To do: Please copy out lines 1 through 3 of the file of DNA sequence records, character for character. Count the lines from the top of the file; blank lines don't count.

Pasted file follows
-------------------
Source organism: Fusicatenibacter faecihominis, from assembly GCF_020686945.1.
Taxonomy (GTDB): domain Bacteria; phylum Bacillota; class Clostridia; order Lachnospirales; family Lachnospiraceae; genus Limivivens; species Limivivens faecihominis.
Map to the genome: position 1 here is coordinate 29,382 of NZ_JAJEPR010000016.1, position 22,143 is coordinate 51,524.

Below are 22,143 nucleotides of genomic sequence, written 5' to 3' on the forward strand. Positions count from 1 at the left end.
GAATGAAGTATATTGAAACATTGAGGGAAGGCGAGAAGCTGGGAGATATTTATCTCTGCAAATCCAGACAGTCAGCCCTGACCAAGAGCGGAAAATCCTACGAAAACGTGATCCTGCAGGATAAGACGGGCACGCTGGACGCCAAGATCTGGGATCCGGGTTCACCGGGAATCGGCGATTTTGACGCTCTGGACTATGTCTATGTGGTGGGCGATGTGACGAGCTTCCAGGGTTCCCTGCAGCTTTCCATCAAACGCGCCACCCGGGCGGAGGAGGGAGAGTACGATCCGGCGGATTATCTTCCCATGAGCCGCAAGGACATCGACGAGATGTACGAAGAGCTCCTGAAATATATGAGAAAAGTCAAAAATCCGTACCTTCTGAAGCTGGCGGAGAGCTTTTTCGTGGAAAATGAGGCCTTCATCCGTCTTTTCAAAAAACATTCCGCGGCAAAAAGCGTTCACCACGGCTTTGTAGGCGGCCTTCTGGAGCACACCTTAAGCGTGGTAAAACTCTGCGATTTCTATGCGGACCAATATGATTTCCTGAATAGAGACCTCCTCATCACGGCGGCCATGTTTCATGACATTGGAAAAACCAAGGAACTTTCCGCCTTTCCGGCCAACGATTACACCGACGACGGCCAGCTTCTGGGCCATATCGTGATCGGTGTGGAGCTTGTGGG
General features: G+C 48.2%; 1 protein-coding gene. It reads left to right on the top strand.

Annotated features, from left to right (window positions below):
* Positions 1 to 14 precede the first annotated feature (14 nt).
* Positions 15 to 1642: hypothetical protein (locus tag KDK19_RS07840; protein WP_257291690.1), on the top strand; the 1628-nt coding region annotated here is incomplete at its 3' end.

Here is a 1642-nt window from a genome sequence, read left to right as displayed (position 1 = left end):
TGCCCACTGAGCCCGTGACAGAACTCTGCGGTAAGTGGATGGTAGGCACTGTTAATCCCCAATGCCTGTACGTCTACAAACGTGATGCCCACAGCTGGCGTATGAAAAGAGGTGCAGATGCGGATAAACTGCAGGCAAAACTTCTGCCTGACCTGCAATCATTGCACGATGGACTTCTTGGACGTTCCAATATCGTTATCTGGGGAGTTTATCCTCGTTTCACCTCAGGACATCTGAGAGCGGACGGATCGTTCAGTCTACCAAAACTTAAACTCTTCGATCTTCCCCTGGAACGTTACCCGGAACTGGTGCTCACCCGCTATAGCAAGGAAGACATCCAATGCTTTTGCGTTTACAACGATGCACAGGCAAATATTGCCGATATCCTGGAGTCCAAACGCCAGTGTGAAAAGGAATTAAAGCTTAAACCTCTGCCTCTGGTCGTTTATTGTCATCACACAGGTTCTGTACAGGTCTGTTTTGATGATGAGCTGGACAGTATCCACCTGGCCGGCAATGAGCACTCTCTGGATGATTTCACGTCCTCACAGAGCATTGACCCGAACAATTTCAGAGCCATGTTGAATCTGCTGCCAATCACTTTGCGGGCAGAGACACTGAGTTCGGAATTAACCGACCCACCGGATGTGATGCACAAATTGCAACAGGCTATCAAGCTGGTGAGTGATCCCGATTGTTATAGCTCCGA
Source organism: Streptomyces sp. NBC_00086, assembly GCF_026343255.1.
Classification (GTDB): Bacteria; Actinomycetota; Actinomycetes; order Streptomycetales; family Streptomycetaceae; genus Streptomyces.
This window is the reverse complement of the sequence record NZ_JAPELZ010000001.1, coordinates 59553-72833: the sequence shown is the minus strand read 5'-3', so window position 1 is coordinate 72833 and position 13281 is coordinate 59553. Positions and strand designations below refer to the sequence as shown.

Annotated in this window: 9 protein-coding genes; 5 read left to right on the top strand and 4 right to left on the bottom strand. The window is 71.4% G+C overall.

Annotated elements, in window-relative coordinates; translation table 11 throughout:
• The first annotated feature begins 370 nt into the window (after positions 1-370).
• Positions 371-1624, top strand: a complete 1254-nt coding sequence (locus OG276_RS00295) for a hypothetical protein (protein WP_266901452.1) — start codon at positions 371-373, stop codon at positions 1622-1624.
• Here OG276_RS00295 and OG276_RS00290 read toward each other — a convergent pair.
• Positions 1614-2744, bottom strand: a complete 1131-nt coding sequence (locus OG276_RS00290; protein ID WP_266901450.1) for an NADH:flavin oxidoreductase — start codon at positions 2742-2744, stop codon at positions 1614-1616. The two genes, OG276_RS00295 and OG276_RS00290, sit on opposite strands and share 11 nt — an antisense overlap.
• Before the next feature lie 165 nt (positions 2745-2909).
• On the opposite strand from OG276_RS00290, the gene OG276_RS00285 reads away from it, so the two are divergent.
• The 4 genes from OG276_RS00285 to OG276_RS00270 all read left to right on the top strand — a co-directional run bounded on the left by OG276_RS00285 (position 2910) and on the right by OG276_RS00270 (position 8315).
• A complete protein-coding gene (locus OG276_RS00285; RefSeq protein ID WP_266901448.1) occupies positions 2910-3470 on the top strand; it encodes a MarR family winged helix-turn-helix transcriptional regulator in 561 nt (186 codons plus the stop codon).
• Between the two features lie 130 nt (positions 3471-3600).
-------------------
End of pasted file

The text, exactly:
Source organism: Fusicatenibacter faecihominis, from assembly GCF_020686945.1.
Taxonomy (GTDB): domain Bacteria; phylum Bacillota; class Clostridia; order Lachnospirales; family Lachnospiraceae; genus Limivivens; species Limivivens faecihominis.
Map to the genome: position 1 here is coordinate 29,382 of NZ_JAJEPR010000016.1, position 22,143 is coordinate 51,524.